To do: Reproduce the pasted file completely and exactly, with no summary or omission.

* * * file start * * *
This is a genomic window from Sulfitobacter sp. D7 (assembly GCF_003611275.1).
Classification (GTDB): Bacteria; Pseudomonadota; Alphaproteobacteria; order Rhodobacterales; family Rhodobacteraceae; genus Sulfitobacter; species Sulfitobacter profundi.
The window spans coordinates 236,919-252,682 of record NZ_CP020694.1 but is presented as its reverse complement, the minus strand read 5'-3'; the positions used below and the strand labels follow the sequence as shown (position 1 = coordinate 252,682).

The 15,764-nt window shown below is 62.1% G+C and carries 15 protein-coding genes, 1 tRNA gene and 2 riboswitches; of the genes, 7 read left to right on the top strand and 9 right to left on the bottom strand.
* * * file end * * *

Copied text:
This is a genomic window from Sulfitobacter sp. D7 (assembly GCF_003611275.1).
Classification (GTDB): Bacteria; Pseudomonadota; Alphaproteobacteria; order Rhodobacterales; family Rhodobacteraceae; genus Sulfitobacter; species Sulfitobacter profundi.
The window spans coordinates 236,919-252,682 of record NZ_CP020694.1 but is presented as its reverse complement, the minus strand read 5'-3'; the positions used below and the strand labels follow the sequence as shown (position 1 = coordinate 252,682).

The 15,764-nt window shown below is 62.1% G+C and carries 15 protein-coding genes, 1 tRNA gene and 2 riboswitches; of the genes, 7 read left to right on the top strand and 9 right to left on the bottom strand.